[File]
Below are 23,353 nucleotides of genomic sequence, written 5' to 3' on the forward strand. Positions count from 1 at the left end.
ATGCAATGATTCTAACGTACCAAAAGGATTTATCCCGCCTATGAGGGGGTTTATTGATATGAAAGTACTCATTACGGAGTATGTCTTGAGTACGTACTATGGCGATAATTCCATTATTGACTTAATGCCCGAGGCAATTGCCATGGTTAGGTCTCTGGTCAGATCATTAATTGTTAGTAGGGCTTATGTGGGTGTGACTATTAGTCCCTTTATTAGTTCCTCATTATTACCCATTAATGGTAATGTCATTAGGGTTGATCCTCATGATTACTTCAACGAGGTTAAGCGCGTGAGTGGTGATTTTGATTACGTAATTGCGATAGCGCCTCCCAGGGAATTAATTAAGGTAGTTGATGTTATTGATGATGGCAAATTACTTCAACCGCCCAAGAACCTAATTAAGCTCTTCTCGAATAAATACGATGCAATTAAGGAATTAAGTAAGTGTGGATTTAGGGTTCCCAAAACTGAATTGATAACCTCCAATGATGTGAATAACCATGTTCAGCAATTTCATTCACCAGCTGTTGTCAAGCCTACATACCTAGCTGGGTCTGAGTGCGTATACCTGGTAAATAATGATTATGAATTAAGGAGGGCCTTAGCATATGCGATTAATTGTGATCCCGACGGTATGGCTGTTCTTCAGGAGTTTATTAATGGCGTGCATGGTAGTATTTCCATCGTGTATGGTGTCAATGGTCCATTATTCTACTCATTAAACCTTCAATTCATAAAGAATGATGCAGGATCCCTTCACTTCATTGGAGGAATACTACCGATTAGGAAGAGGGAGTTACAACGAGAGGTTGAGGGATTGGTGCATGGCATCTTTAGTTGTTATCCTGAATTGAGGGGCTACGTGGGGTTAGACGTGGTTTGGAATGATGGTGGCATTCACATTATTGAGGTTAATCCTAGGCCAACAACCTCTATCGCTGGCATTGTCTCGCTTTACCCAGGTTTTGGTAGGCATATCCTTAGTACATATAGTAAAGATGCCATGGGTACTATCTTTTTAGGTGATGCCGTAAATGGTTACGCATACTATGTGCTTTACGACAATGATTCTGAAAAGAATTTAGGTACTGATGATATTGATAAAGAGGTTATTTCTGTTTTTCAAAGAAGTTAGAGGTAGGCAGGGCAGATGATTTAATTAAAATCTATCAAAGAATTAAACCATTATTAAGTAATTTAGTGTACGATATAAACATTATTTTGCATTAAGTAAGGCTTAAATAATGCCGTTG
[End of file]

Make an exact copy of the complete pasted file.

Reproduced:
Below are 23,353 nucleotides of genomic sequence, written 5' to 3' on the forward strand. Positions count from 1 at the left end.
ATGCAATGATTCTAACGTACCAAAAGGATTTATCCCGCCTATGAGGGGGTTTATTGATATGAAAGTACTCATTACGGAGTATGTCTTGAGTACGTACTATGGCGATAATTCCATTATTGACTTAATGCCCGAGGCAATTGCCATGGTTAGGTCTCTGGTCAGATCATTAATTGTTAGTAGGGCTTATGTGGGTGTGACTATTAGTCCCTTTATTAGTTCCTCATTATTACCCATTAATGGTAATGTCATTAGGGTTGATCCTCATGATTACTTCAACGAGGTTAAGCGCGTGAGTGGTGATTTTGATTACGTAATTGCGATAGCGCCTCCCAGGGAATTAATTAAGGTAGTTGATGTTATTGATGATGGCAAATTACTTCAACCGCCCAAGAACCTAATTAAGCTCTTCTCGAATAAATACGATGCAATTAAGGAATTAAGTAAGTGTGGATTTAGGGTTCCCAAAACTGAATTGATAACCTCCAATGATGTGAATAACCATGTTCAGCAATTTCATTCACCAGCTGTTGTCAAGCCTACATACCTAGCTGGGTCTGAGTGCGTATACCTGGTAAATAATGATTATGAATTAAGGAGGGCCTTAGCATATGCGATTAATTGTGATCCCGACGGTATGGCTGTTCTTCAGGAGTTTATTAATGGCGTGCATGGTAGTATTTCCATCGTGTATGGTGTCAATGGTCCATTATTCTACTCATTAAACCTTCAATTCATAAAGAATGATGCAGGATCCCTTCACTTCATTGGAGGAATACTACCGATTAGGAAGAGGGAGTTACAACGAGAGGTTGAGGGATTGGTGCATGGCATCTTTAGTTGTTATCCTGAATTGAGGGGCTACGTGGGGTTAGACGTGGTTTGGAATGATGGTGGCATTCACATTATTGAGGTTAATCCTAGGCCAACAACCTCTATCGCTGGCATTGTCTCGCTTTACCCAGGTTTTGGTAGGCATATCCTTAGTACATATAGTAAAGATGCCATGGGTACTATCTTTTTAGGTGATGCCGTAAATGGTTACGCATACTATGTGCTTTACGACAATGATTCTGAAAAGAATTTAGGTACTGATGATATTGATAAAGAGGTTATTTCTGTTTTTCAAAGAAGTTAGAGGTAGGCAGGGCAGATGATTTAATTAAAATCTATCAAAGAATTAAACCATTATTAAGTAATTTAGTGTACGATATAAACATTATTTTGCATTAAGTAAGGCTTAAATAATGCCGTTG